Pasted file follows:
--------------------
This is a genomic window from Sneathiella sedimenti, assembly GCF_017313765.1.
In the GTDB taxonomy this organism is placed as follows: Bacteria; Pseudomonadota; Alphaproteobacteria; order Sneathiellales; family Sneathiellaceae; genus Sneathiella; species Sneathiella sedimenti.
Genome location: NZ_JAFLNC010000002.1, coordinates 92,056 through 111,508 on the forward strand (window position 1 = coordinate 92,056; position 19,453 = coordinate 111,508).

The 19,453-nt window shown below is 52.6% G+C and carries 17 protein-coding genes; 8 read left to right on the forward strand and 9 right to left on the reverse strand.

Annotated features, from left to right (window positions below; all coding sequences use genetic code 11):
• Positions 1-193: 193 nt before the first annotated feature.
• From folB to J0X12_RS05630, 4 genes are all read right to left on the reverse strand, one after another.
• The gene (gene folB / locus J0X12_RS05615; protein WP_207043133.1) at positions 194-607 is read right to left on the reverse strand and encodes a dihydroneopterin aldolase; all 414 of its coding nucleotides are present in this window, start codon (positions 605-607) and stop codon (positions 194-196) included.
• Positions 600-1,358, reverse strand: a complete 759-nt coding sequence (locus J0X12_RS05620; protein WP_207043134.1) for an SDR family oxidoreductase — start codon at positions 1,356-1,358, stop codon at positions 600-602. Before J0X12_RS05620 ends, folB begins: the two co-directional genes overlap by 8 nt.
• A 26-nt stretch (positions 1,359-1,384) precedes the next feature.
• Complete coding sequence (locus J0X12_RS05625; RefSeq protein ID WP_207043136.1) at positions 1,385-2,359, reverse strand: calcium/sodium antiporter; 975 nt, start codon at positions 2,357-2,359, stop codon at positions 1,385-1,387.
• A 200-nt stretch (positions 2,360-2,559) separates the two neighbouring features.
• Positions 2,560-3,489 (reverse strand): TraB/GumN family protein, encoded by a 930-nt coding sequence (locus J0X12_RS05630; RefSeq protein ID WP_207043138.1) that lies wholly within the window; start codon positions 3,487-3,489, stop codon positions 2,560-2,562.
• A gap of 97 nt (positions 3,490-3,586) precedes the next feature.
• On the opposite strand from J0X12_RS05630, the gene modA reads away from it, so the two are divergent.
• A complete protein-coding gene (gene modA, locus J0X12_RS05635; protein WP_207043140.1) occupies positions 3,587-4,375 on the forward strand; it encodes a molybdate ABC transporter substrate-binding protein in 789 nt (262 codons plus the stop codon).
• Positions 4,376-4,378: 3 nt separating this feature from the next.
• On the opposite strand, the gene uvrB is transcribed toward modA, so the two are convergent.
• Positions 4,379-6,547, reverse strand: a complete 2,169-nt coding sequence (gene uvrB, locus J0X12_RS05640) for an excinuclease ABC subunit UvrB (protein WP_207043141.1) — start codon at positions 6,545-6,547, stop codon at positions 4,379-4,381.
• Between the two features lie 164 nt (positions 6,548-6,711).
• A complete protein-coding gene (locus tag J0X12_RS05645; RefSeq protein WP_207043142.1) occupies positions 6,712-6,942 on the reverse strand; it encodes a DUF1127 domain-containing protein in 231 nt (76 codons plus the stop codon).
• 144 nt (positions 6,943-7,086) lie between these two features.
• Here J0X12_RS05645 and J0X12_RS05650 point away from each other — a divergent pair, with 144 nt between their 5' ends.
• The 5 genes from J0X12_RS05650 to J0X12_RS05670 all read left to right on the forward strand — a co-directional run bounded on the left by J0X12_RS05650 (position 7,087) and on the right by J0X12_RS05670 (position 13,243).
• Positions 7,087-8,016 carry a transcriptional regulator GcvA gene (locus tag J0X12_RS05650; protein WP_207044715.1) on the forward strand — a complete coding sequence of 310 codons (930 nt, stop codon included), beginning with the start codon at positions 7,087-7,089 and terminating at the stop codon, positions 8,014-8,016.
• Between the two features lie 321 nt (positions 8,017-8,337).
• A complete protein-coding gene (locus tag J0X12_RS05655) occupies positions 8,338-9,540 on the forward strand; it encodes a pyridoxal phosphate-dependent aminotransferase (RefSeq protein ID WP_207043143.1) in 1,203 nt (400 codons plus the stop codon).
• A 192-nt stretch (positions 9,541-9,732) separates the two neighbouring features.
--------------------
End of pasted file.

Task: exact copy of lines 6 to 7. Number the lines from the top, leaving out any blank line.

• Positions 1-193: 193 nt before the first annotated feature.
• From folB to J0X12_RS05630, 4 genes are all read right to left on the reverse strand, one after another.